According to the African Development Bank, more than 640 million people in Sub Saharan Africa have limited or no access to reliable, affordable energy and that’s not just a fetter on the continent’s economic development but a block too on the success of initiatives over recent years to improve public services: air conditioning units are just so much scrap metal if there isn’t anything to plug them into, and even the most rudimentary operating theatres, schools, and office buildings need lights. So those 640 Million people, 43% of the continent’s population, are becoming a priority in more ways than one and to its great credit, Africa is rising to the challenge like never before.
Not least because there is now a real recognition that the infrastructure required to deliver power to under or non-resourced areas can be a real game-changer in itself: the sheer scale of the networks and facilities required to meet the needs of 640 Million people (ten times the population of the United Kingdom) will call for an unprecedented scale of investment at all levels. Just remember what New Deal projects like the Tennessee Valley Program did for recession-hit America and you’ll get some idea of the economic potential a full electrification programme can bring about for Africa.
The Global Wind Energy Council has estimated that the Southern African Development Community (made up of fifteen African States including Botswana, Mozambique, Malawi, and South Africa) has potential by itself to generate 18GW of wind-generated energy by 2030: more than a third of the current power requirements of the region. And hard on the heels of recent horror stories of China’s seeming obsession with disfiguring Kenya’s precious and vulnerable coastline with coal-fired power stations, that point is not without its importance too. A new political will has emerged across Africa, placing a greater emphasis on renewable energy sources as part of its economic renaissance.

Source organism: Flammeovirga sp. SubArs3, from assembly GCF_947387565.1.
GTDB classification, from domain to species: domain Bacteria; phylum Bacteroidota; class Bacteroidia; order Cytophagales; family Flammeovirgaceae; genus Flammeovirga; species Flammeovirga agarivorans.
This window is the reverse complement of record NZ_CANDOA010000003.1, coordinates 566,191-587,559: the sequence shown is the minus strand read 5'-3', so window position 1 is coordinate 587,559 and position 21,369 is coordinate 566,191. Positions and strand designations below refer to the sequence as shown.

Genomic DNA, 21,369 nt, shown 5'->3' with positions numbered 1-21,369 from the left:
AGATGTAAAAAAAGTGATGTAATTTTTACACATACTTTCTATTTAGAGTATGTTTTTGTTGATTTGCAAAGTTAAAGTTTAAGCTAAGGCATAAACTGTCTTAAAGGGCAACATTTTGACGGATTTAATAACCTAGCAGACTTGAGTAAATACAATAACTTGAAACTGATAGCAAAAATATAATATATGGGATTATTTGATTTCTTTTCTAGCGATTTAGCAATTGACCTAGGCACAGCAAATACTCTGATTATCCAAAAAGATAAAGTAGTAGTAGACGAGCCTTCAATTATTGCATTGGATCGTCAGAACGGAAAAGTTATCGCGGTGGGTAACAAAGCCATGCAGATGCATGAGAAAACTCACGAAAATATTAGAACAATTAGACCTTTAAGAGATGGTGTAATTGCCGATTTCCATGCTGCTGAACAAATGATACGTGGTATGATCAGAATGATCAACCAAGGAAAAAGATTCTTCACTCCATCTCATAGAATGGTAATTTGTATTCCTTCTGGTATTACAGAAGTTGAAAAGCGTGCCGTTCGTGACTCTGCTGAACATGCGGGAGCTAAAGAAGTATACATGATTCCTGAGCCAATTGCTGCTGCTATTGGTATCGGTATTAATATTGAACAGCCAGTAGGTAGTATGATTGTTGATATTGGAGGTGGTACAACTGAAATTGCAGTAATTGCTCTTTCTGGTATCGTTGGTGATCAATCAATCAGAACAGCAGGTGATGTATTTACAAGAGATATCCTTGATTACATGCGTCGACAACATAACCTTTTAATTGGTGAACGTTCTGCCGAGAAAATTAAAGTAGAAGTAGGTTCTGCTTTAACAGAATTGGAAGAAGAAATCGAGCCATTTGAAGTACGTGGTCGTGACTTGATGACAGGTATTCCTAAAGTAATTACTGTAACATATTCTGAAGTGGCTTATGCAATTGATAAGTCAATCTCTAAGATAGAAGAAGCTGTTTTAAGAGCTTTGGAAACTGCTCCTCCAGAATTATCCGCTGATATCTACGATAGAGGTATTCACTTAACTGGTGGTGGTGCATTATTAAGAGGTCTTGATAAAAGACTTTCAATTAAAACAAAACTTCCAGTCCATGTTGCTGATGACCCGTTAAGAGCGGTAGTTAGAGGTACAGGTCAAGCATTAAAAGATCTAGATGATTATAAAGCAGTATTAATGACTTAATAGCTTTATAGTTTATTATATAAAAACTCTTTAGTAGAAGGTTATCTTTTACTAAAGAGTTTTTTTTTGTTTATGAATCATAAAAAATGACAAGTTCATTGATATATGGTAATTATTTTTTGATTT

The point was made succinctly by South Africa’s Minister of Mineral Resources and Energy, Gwede Mantashe speaking at this year’s Windaba Conference: “Renewable energy must play a significant part in the industrialisation agenda. Climate change rationale aside, wind technologies could create the green economy jobs that are needed: this will boost economic growth and job creation, two priorities across the African region”.
A combination of that sort of resolute determination to meet pressing social needs whilst at the same time embracing environmental challenges sits at the very heart of Sub Saharan Africa’s new economic ambition: emboldened by recent initiatives such as the AfCFTA Trade Treaty, creating the largest Free Trade Area in the World and recognising the fact that aggregate GDP across Africa is expected to reach $2.5 trillion within the next five years, with a growing and increasingly middle-class population looking to buy more and with the means to make their aspirations a reality.
Now that’s something worth plugging into…
The SLC African Fund aims to build on the opportunities offered by sub-Saharan African Markets and deliver long term capital growth as well as income distribution: working to solve social and environmental challenges and at the same time deliver sustainable profits for investors.
Infrastructure Investment has always been a solid and reliable basis for economic growth, and I’m personally very pleased to learn that countries across Sub Saharan Africa are now looking to adopt such projects as a much-needed vehicle for delivering access to affordable energy across the continent; particularly as they will be using renewable environmentally friendly platforms, which have always been a cornerstone of my personal investment philosophy.
Especially within the context of the new AfCFTA Trade Treaty, the potential of these initiatives to deliver explosive growth is almost limitless.
I can’t wait to see what happens next.